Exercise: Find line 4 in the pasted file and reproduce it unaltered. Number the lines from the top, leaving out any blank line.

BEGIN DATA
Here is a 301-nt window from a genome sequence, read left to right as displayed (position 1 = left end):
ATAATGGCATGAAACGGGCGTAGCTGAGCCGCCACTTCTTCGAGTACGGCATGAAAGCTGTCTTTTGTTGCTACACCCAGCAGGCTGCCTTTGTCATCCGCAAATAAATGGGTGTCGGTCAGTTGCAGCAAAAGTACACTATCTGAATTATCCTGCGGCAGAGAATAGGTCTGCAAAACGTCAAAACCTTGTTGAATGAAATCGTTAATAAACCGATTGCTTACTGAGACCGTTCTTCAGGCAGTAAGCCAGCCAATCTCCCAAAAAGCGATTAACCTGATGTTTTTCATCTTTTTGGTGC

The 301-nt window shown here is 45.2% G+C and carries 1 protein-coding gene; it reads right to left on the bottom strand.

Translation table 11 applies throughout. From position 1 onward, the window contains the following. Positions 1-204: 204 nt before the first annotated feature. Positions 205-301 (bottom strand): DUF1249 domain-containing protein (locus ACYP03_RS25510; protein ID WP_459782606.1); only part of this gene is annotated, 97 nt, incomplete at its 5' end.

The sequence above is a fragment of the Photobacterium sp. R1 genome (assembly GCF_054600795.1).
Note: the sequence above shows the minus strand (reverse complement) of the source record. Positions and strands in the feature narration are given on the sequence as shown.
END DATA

Translation table 11 applies throughout. From position 1 onward, the window contains the following. Positions 1-204: 204 nt before the first annotated feature. Positions 205-301 (bottom strand): DUF1249 domain-containing protein (locus ACYP03_RS25510; protein ID WP_459782606.1); only part of this gene is annotated, 97 nt, incomplete at its 5' end.